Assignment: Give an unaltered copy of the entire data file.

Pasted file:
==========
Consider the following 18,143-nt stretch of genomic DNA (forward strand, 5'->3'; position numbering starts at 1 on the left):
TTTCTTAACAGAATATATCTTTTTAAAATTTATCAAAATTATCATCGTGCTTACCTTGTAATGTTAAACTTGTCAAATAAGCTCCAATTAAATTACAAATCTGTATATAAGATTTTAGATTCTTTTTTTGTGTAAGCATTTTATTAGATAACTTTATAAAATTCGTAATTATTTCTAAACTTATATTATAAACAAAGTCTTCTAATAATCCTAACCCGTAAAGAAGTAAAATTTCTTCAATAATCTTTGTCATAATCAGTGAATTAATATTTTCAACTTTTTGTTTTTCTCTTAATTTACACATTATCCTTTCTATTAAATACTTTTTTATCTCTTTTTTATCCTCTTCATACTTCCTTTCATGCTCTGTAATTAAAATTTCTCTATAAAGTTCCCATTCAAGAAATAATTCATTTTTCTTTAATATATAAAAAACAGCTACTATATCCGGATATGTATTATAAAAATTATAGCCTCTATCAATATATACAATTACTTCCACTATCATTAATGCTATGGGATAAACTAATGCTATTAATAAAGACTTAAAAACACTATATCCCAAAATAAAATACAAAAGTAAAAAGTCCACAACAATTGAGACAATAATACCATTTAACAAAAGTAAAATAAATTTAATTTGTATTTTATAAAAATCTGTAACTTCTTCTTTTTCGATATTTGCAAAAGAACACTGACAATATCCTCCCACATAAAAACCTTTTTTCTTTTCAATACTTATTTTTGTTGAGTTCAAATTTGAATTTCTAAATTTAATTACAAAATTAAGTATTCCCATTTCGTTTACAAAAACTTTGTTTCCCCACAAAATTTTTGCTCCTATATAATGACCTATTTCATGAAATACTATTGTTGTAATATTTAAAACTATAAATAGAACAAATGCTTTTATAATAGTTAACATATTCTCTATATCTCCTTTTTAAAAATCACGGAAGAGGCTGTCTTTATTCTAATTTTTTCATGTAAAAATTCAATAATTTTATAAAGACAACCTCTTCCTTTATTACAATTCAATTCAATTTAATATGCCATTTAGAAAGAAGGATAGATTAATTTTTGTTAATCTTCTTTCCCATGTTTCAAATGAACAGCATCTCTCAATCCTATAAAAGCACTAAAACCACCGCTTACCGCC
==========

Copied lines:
Consider the following 18,143-nt stretch of genomic DNA (forward strand, 5'->3'; position numbering starts at 1 on the left):
TTTCTTAACAGAATATATCTTTTTAAAATTTATCAAAATTATCATCGTGCTTACCTTGTAATGTTAAACTTGTCAAATAAGCTCCAATTAAATTACAAATCTGTATATAAGATTTTAGATTCTTTTTTTGTGTAAGCATTTTATTAGATAACTTTATAAAATTCGTAATTATTTCTAAACTTATATTATAAACAAAGTCTTCTAATAATCCTAACCCGTAAAGAAGTAAAATTTCTTCAATAATCTTTGTCATAATCAGTGAATTAATATTTTCAACTTTTTGTTTTTCTCTTAATTTACACATTATCCTTTCTATTAAATACTTTTTTATCTCTTTTTTATCCTCTTCATACTTCCTTTCATGCTCTGTAATTAAAATTTCTCTATAAAGTTCCCATTCAAGAAATAATTCATTTTTCTTTAATATATAAAAAACAGCTACTATATCCGGATATGTATTATAAAAATTATAGCCTCTATCAATATATACAATTACTTCCACTATCATTAATGCTATGGGATAAACTAATGCTATTAATAAAGACTTAAAAACACTATATCCCAAAATAAAATACAAAAGTAAAAAGTCCACAACAATTGAGACAATAATACCATTTAACAAAAGTAAAATAAATTTAATTTGTATTTTATAAAAATCTGTAACTTCTTCTTTTTCGATATTTGCAAAAGAACACTGACAATATCCTCCCACATAAAAACCTTTTTTCTTTTCAATACTTATTTTTGTTGAGTTCAAATTTGAATTTCTAAATTTAATTACAAAATTAAGTATTCCCATTTCGTTTACAAAAACTTTGTTTCCCCACAAAATTTTTGCTCCTATATAATGACCTATTTCATGAAATACTATTGTTGTAATATTTAAAACTATAAATAGAACAAATGCTTTTATAATAGTTAACATATTCTCTATATCTCCTTTTTAAAAATCACGGAAGAGGCTGTCTTTATTCTAATTTTTTCATGTAAAAATTCAATAATTTTATAAAGACAACCTCTTCCTTTATTACAATTCAATTCAATTTAATATGCCATTTAGAAAGAAGGATAGATTAATTTTTGTTAATCTTCTTTCCCATGTTTCAAATGAACAGCATCTCTCAATCCTATAAAAGCACTAAAACCACCGCTTACCGCC